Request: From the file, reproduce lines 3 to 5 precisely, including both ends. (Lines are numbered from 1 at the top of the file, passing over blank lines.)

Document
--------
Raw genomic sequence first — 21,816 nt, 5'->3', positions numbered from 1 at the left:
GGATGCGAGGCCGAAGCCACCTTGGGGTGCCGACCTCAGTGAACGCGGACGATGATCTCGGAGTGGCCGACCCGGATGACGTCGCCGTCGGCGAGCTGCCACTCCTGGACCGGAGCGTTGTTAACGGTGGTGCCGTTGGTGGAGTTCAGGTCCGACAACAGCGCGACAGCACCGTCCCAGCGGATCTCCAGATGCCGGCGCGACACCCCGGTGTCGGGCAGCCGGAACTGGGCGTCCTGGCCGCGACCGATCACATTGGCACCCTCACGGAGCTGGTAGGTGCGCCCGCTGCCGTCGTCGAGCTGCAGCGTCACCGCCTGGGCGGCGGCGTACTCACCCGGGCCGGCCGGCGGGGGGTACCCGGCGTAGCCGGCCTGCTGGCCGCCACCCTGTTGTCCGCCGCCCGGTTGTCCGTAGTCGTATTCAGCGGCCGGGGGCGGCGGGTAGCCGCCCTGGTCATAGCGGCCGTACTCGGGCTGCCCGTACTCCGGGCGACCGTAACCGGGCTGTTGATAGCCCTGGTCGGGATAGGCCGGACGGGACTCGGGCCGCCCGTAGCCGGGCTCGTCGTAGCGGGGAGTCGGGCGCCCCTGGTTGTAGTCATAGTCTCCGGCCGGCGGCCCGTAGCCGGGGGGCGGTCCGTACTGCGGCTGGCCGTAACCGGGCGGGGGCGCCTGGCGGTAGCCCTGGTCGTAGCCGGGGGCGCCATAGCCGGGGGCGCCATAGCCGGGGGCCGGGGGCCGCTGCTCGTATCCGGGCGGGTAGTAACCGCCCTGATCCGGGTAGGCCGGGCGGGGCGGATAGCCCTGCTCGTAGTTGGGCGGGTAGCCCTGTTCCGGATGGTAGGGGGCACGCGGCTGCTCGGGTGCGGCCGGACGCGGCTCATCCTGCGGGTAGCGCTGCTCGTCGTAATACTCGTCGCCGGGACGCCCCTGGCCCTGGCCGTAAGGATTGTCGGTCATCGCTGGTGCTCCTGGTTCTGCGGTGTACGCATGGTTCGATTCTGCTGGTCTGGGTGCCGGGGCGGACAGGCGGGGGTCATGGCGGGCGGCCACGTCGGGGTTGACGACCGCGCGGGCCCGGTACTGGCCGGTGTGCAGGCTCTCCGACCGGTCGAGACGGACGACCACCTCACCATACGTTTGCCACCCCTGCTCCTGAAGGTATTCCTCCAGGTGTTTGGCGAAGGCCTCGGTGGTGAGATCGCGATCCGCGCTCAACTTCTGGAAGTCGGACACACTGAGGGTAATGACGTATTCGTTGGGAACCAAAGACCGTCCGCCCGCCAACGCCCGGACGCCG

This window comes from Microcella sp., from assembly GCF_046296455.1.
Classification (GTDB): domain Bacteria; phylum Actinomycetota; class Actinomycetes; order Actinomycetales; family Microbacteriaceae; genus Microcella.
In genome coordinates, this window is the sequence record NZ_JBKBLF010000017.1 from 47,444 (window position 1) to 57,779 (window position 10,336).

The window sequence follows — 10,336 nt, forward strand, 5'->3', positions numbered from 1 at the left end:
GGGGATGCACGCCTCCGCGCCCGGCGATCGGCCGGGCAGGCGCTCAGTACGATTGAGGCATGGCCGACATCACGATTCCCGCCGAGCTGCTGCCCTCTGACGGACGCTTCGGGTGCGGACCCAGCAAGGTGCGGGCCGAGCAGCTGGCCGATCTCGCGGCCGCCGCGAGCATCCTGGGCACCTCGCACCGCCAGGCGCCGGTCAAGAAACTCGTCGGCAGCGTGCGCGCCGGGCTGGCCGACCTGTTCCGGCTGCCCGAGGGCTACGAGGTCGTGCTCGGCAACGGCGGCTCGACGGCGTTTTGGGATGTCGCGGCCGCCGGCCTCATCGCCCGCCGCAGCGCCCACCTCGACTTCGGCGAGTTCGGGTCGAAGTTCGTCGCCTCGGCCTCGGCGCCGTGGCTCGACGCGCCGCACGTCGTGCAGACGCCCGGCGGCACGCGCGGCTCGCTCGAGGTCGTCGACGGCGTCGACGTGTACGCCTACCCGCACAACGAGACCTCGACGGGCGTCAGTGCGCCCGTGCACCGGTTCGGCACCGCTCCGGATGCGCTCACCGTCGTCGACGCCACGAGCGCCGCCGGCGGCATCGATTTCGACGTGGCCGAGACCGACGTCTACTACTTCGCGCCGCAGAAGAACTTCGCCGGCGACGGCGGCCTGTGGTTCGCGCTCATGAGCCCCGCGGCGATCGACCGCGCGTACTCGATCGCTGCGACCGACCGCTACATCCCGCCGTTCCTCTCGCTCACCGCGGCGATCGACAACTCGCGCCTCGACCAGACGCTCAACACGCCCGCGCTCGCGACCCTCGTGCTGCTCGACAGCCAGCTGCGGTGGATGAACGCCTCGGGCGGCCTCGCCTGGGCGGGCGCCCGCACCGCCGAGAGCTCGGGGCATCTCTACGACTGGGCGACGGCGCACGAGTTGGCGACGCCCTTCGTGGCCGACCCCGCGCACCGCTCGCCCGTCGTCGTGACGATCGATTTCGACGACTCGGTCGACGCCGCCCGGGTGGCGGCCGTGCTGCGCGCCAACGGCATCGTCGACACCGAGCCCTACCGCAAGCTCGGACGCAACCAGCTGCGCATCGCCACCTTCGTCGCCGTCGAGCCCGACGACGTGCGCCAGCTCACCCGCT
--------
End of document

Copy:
This window comes from Microcella sp., from assembly GCF_046296455.1.
Classification (GTDB): domain Bacteria; phylum Actinomycetota; class Actinomycetes; order Actinomycetales; family Microbacteriaceae; genus Microcella.
In genome coordinates, this window is the sequence record NZ_JBKBLF010000017.1 from 47,444 (window position 1) to 57,779 (window position 10,336).